I’ve successfully completed the 12 blog challenge I set myself (with just hours to go) even if 4 of those blogs were editorial rather than code. It has reminded me how difficult coming up with regular content is.

Another problem related to content creation is how to format it. The most universal format is of course the plain text file. This has great portability and diff tools work well to see version changes but they are hardly pleasing on the eye. A universal format which allows formatting would naturally be HTML. These retain the portable advantage of text files but are far more difficult to write by hand and don’t work well with diff tools.

There are of course plenty of platforms (wikis and blogging for example) that give you a near WYSIWYG (or visual) editor to hide the HTML code and cleverly store the pages so as to be able to generate a diff of versions. However this can lock you in to the platform losing the portability.

One solution that tries to give portability, basic formatting and works with diff tools is Markdown. Those of you like me who grew up with email in the 90s will recognise Markdown as the way text only email was formatted. It’s main advantage is it doesn’t require any markup as such (formatting is mostly contextual) but has a direct relationship to basic HTML.

With these advantages it is no wonder Markdown has found a home in version control systems which are used to dealing with text files and displaying changes between versions. If you create a readme file, sites like BitBucket and GitHub will automatically display this file along with the directory contents. Make this a (md is the common extension for a Markdown document) and this will be formatted correctly.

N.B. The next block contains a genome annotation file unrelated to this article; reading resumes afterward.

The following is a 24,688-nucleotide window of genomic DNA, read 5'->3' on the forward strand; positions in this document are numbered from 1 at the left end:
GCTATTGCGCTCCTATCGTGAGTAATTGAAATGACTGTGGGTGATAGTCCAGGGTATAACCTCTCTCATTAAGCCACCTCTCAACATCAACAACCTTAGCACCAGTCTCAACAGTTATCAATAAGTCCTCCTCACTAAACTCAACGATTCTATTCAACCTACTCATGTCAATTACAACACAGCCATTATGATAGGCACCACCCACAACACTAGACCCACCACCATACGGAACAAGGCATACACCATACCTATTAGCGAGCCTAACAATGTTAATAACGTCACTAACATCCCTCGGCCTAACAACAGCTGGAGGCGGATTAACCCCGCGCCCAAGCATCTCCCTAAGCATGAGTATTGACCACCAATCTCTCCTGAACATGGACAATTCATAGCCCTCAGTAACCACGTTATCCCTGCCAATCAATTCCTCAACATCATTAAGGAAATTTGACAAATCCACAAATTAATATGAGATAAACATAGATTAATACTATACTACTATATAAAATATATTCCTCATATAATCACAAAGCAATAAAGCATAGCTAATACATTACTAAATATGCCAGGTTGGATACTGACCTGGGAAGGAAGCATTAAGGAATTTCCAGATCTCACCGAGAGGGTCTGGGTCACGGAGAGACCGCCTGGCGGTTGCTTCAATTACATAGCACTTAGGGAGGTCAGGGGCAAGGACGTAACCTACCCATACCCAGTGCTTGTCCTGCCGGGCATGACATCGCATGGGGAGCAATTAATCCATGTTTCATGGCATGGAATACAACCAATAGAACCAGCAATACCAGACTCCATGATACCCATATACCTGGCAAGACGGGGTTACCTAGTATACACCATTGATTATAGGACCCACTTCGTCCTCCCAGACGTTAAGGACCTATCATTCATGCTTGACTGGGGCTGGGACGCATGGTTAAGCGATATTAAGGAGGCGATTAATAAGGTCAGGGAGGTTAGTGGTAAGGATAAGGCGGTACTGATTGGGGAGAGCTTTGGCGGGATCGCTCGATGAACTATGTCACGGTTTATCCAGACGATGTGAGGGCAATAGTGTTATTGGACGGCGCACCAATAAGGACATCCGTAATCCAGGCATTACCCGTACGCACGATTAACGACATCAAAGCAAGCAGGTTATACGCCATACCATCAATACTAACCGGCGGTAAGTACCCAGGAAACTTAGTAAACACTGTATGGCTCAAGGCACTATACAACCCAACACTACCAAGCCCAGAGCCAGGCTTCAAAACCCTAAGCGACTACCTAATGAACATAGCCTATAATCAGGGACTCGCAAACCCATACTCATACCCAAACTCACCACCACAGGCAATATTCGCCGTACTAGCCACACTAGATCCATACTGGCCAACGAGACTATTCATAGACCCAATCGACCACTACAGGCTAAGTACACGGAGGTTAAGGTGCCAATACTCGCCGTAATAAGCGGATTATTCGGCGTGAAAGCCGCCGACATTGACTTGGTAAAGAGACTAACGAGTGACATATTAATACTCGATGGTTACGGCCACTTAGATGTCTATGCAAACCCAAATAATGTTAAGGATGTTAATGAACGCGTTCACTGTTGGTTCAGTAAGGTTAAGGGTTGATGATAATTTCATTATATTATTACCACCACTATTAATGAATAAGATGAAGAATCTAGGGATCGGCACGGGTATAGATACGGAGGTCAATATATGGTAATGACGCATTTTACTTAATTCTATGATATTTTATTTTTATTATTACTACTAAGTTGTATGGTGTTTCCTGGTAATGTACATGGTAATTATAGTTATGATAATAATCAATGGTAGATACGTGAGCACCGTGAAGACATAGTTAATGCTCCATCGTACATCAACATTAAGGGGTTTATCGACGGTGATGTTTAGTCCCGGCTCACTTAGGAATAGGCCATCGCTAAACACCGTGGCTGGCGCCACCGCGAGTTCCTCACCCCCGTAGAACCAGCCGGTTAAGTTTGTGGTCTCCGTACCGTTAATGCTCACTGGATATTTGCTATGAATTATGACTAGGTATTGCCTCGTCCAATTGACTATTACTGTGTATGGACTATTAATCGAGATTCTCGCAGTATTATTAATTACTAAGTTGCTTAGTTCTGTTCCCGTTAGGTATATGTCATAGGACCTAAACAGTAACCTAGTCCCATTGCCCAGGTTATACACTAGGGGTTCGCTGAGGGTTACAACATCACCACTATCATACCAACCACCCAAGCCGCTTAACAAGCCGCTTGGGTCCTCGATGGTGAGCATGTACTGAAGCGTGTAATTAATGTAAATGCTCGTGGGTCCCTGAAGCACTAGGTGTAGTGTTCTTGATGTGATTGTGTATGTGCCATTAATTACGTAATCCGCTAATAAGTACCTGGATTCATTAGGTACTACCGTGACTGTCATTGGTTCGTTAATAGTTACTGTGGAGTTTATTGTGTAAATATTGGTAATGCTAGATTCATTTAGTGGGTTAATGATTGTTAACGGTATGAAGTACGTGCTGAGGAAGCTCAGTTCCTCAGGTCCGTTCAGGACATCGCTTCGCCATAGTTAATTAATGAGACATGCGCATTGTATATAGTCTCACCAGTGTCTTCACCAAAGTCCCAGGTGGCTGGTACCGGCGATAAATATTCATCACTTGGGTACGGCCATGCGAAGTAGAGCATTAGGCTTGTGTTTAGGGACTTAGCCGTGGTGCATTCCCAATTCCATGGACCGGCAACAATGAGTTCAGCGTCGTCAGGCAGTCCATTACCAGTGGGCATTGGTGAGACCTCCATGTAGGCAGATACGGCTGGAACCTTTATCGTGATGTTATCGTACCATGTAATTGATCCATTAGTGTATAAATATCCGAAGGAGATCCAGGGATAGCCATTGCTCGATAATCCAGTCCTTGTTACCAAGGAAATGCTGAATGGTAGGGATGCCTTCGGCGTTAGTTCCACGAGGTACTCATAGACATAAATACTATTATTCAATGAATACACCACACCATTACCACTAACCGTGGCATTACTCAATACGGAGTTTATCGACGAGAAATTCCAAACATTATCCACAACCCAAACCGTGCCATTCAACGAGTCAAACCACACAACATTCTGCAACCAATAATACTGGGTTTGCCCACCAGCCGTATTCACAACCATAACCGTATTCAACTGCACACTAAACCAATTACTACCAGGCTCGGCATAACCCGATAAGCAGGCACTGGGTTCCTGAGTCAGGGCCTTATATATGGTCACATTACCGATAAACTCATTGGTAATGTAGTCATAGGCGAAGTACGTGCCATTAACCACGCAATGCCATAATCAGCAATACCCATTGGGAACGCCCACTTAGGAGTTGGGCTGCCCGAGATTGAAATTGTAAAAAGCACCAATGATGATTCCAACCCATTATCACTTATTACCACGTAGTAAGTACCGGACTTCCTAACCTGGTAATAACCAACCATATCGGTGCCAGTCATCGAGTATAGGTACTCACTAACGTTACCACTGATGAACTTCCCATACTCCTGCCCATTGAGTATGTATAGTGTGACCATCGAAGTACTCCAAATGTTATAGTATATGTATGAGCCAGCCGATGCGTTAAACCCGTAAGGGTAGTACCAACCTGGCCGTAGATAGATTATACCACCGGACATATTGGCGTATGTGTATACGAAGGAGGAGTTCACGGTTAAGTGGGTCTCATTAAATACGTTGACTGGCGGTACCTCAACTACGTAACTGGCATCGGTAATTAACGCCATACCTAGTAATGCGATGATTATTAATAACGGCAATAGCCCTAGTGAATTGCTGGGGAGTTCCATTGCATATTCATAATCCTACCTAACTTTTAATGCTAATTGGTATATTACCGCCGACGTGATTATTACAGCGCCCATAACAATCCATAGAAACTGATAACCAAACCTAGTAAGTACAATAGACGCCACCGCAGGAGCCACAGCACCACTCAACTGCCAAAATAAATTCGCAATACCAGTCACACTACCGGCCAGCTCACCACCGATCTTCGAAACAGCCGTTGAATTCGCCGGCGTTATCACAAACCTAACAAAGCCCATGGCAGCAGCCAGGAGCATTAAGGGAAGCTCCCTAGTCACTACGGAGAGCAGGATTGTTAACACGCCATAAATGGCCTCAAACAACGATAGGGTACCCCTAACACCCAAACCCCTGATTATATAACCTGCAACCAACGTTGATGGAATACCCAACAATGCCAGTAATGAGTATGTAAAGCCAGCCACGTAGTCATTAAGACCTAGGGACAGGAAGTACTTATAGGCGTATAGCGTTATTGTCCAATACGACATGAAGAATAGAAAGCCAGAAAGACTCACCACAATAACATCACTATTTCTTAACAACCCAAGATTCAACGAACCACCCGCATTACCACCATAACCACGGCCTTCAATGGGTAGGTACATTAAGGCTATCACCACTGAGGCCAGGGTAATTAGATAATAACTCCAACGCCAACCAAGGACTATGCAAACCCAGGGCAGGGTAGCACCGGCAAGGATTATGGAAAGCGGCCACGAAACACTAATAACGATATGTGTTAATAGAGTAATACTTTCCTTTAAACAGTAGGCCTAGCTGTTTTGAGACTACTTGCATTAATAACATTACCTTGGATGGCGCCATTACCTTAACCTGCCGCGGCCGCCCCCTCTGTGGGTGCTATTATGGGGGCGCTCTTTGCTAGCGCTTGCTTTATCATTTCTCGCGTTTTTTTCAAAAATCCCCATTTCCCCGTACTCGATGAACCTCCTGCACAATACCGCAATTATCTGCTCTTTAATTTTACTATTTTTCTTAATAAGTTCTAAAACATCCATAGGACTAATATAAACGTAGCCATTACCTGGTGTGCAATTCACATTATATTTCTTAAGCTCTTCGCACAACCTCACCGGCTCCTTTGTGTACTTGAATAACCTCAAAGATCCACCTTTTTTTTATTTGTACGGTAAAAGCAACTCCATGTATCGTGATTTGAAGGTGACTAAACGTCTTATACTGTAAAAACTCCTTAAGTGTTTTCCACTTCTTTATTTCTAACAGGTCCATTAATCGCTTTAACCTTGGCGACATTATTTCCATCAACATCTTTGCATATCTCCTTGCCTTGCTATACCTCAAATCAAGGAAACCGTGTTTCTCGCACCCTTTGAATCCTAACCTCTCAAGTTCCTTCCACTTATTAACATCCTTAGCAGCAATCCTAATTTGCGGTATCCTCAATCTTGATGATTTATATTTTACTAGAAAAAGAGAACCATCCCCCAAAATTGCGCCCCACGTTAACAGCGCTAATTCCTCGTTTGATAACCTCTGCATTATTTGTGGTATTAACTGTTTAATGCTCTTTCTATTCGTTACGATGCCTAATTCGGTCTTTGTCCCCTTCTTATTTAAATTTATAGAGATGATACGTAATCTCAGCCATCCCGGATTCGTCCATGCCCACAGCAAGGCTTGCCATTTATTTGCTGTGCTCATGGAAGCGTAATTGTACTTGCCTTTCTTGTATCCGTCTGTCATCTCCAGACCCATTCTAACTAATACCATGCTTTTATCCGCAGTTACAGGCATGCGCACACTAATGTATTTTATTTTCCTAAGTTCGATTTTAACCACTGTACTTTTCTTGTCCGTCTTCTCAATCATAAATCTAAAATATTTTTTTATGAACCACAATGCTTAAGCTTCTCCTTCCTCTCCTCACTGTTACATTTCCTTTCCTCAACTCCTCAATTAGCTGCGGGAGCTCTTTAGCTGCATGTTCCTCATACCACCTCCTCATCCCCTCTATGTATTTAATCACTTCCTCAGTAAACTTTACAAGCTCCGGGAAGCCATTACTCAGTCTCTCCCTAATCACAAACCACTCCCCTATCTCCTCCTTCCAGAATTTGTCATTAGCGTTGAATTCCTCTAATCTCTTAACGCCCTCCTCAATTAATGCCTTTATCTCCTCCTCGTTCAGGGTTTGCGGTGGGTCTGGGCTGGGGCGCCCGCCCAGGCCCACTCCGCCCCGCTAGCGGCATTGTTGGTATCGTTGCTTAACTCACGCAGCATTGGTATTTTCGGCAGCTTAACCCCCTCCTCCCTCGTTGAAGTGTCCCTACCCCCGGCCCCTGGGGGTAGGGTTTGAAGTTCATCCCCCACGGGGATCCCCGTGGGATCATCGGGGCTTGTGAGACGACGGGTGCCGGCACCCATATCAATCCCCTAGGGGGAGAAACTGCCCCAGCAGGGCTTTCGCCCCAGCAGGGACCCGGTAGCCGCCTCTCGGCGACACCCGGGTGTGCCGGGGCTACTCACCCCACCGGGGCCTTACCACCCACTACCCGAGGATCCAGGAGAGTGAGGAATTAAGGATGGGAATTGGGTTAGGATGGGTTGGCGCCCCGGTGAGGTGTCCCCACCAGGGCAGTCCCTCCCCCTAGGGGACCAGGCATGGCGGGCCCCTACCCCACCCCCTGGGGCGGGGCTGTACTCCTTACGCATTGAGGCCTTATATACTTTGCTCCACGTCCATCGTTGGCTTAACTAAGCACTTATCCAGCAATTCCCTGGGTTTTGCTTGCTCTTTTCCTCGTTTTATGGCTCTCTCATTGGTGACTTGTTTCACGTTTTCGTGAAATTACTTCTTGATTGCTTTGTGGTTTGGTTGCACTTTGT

There is a Python Markdown module with takes Markdown text and converts it to HTML. It also supports extensions to add extra functionality. With this module installed (pip install markdown) conversion is just a method call away.

import markdown
md = markdown.Markdown()
print(md.convert("""# Hello
Welcome to a Markdown world!""")

As a more useful example I have used this with the bottle web micro framework to create a program that allow you to view all the markdown documents in a folder through a web browser. If you go to the root it will list all the Markdown documents and you view one by clicking on it. Simply run the Python program from the directory you wish to view.